"Regulatory capture" happens when the regulating agency, under the guise of protecting consumers, is in reality acting in the interests of the industry it regulates. The discrepancy between the agency's initial goal and reality happens slowly and unnoticeably over time. Ultimately though, the agency loses its independence thereby allowing the industry to shape regulations as it sees fit.
That central insight by economist George Stigler explains a lot of the cozy history of the Greek gambling monopoly OPAP (OTCPK:GOFPY) which for the better part of last decade fought tooth and nail against any type of liberalization pressed upon by the European Commission. It also sheds light on the upcoming privatization, which will cut with a vengeance the umbilical cord between OPAP and the Greek state.
Regulatory capture will be more difficult in the future and OPAP shareholders, used to the perks of a "wide moat" such as strong cash-flow generation and a high dividend payout, are conceivably nervous. The news two weeks ago that starting in 2013 OPAP and its customers would be submitted to the same taxation levels levied on online competitors sent the stock stumbling 30%. However one could also see the privatization and the required accompanying tax harmonization as a defining moment for OPAP; once unleashed, it will finally be able to deploy its wings.
OPAP SA (or the Greek Organization for Football Prognostics) was established by royal decree in 1958 as a private legal entity. Initially specialized in betting on soccer games, OPAP grew into a numerical lottery and sports betting giant with over 5,000 licensed agencies throughout Greece and Cyprus. Turnover in 2011 was €4,358 billion, Gross Gaming Revenues (or wagers minus winnings) €1,413 billion.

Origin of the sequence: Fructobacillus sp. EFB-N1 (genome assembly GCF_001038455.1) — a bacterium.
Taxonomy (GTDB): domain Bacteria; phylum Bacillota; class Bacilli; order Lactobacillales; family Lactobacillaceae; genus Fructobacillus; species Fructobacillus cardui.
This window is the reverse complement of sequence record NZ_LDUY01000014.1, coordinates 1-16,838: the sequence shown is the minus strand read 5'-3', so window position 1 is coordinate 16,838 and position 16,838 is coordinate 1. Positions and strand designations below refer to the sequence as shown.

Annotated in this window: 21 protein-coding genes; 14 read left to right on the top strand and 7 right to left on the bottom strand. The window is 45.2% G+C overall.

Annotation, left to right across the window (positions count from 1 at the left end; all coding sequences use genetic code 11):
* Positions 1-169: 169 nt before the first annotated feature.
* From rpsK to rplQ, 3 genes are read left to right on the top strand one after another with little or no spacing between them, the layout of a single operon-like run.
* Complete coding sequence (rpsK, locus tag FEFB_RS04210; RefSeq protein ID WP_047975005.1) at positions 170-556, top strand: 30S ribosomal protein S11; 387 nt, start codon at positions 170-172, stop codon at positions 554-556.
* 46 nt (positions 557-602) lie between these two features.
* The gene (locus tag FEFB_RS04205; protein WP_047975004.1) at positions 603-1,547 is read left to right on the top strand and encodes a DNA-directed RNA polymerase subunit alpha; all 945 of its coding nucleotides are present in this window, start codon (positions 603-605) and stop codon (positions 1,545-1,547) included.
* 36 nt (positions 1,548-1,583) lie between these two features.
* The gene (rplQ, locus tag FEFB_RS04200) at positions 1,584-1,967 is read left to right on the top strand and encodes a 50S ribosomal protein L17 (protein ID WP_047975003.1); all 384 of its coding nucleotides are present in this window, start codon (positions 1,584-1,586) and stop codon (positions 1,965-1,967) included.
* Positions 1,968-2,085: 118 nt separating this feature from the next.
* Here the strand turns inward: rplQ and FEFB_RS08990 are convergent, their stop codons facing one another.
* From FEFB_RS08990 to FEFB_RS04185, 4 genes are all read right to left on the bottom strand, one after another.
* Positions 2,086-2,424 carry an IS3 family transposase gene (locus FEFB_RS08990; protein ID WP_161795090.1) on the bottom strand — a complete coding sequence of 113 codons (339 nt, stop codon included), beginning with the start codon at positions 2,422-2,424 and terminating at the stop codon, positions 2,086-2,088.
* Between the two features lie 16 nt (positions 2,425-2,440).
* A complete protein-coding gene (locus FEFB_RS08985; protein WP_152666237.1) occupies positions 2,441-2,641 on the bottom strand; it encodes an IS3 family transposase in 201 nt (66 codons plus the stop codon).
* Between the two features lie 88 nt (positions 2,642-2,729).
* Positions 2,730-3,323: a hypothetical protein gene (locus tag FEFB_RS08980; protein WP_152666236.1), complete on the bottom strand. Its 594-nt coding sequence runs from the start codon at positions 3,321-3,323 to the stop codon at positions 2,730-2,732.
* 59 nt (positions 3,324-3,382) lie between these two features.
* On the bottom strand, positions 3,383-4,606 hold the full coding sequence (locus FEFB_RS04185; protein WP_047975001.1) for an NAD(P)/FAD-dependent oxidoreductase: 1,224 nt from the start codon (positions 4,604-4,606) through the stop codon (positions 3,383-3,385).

Despite very strong macro headwinds OPAP's business has been resilient so far. Wagers are down 23% from the 2008 peak but thanks to cost restructuring, net profit margins have been maintained in the 12-13% range. With the exception of 2011, dividend payout ratio has been in the 100% range. Nevertheless, high profitability, very low debt level and monopoly status can only do so much when investors rush for the exit: OPAP has lost about 75% of its value in the last 3 years. Its stock trades now for less than when shares were offered for the first time to the public in 2001 (€4.43 as opposed to €5.50).
Interestingly enough, it is when OPAP's enterprise value is at one of its lowest levels ever that a cash-strapped Greek state is forging ahead with the privatization. What years of regulatory tangle could not achieve (the European Commission started infringement proceedings against OPAP's monopoly back in June 2007) the economic crisis painfully did. By agreeing to sell a 33% stake in the company and to keep only 1%, the Greek government is also accepting to liberalize the Greek gaming market by leveling the playing field for OPAP's online competitors.